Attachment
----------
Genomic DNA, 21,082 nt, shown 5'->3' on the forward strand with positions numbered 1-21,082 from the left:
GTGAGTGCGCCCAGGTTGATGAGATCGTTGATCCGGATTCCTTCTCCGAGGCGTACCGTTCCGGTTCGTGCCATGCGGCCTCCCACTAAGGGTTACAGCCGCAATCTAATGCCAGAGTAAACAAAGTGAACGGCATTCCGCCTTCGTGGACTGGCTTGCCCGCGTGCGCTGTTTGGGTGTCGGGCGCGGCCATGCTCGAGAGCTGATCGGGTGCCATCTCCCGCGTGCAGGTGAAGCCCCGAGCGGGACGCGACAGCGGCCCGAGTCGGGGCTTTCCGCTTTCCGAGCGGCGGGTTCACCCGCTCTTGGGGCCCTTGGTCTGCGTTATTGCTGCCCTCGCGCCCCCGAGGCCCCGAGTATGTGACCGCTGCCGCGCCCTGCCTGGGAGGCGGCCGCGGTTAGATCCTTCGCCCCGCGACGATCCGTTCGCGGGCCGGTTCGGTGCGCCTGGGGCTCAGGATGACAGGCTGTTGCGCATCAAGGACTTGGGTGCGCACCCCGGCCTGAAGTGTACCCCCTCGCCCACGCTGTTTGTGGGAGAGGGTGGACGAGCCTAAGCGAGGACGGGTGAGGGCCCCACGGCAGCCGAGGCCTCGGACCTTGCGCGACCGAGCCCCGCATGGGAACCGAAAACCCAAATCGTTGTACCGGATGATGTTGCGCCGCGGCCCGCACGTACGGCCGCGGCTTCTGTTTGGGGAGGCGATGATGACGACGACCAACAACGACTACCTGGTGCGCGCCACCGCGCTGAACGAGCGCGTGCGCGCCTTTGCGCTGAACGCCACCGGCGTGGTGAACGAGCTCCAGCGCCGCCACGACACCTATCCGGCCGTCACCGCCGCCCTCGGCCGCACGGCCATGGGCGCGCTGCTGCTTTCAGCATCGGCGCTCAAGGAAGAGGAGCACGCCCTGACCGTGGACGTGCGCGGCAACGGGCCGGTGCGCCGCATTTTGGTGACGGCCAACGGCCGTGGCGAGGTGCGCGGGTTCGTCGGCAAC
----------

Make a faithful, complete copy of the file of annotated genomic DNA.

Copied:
Genomic DNA, 21,082 nt, shown 5'->3' on the forward strand with positions numbered 1-21,082 from the left:
GTGAGTGCGCCCAGGTTGATGAGATCGTTGATCCGGATTCCTTCTCCGAGGCGTACCGTTCCGGTTCGTGCCATGCGGCCTCCCACTAAGGGTTACAGCCGCAATCTAATGCCAGAGTAAACAAAGTGAACGGCATTCCGCCTTCGTGGACTGGCTTGCCCGCGTGCGCTGTTTGGGTGTCGGGCGCGGCCATGCTCGAGAGCTGATCGGGTGCCATCTCCCGCGTGCAGGTGAAGCCCCGAGCGGGACGCGACAGCGGCCCGAGTCGGGGCTTTCCGCTTTCCGAGCGGCGGGTTCACCCGCTCTTGGGGCCCTTGGTCTGCGTTATTGCTGCCCTCGCGCCCCCGAGGCCCCGAGTATGTGACCGCTGCCGCGCCCTGCCTGGGAGGCGGCCGCGGTTAGATCCTTCGCCCCGCGACGATCCGTTCGCGGGCCGGTTCGGTGCGCCTGGGGCTCAGGATGACAGGCTGTTGCGCATCAAGGACTTGGGTGCGCACCCCGGCCTGAAGTGTACCCCCTCGCCCACGCTGTTTGTGGGAGAGGGTGGACGAGCCTAAGCGAGGACGGGTGAGGGCCCCACGGCAGCCGAGGCCTCGGACCTTGCGCGACCGAGCCCCGCATGGGAACCGAAAACCCAAATCGTTGTACCGGATGATGTTGCGCCGCGGCCCGCACGTACGGCCGCGGCTTCTGTTTGGGGAGGCGATGATGACGACGACCAACAACGACTACCTGGTGCGCGCCACCGCGCTGAACGAGCGCGTGCGCGCCTTTGCGCTGAACGCCACCGGCGTGGTGAACGAGCTCCAGCGCCGCCACGACACCTATCCGGCCGTCACCGCCGCCCTCGGCCGCACGGCCATGGGCGCGCTGCTGCTTTCAGCATCGGCGCTCAAGGAAGAGGAGCACGCCCTGACCGTGGACGTGCGCGGCAACGGGCCGGTGCGCCGCATTTTGGTGACGGCCAACGGCCGTGGCGAGGTGCGCGGGTTCGTCGGCAAC